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International Review of Applied Linguistics in Language Teaching

Ed. by Jordens, Peter / Roberts, Leah

4 Issues per year


SCImago Journal Rank (SJR): 0.431
Source Normalized Impact per Paper (SNIP): 0.463

ERIH category 2011: INT2

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Problems with supposed counter-evidence to the Critical Period Hypothesis

Mike Long

Citation Information: International Review of Applied Linguistics in Language Teaching. Volume 43, Issue 4, Pages 287–317, ISSN (Online) 1613-4141, ISSN (Print) 0019-042X, DOI: 10.1515/iral.2005.43.4.287, November 2005

Publication History

Published Online:
2005-11-24

Abstract

While almost all observers agree that young children, older children, and adults differ both in initial rate of acquisition and in the levels of ultimate attainment typically achieved, they continue to disagree over whether the observed patterns are a function of nurture or nature. Is it simply that older starters do not do as well because they are less motivated, receive poorer quality input, spend less time on task, or (paradoxically) are hindered by superior cognitive development, or is it that they cannot  ? In particular, well-respected scholars differ on the existence, scope, and timing of putative maturational constraints on the human capacity for learning second (including foreign) languages.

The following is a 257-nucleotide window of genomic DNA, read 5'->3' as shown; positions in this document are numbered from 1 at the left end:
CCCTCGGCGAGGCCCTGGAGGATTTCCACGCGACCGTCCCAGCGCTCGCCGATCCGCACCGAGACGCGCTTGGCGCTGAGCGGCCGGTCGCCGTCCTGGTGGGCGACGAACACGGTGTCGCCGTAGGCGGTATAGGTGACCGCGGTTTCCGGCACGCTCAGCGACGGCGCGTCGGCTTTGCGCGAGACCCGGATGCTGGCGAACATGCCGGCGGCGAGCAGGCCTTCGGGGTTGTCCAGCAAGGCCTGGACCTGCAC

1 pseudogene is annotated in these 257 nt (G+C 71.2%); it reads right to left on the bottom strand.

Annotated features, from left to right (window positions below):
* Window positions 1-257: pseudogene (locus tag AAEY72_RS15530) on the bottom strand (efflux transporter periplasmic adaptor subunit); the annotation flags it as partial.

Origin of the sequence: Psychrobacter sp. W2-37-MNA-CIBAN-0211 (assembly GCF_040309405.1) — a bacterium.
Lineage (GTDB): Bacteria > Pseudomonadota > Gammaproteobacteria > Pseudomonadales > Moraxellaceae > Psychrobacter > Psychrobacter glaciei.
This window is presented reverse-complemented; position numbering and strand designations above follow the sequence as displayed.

Some recent research on age differences is considered, in particular, studies purporting to provide evidence against claims of maturational constraints on (Second) Language Acquisition (SLA) and/or putative critical periods for L2 phonology, morphology and syntax. It is argued that, in each case, one or more of nine limitations or design flaws means that the findings are, in fact, unproblematic for at least some of those claims.

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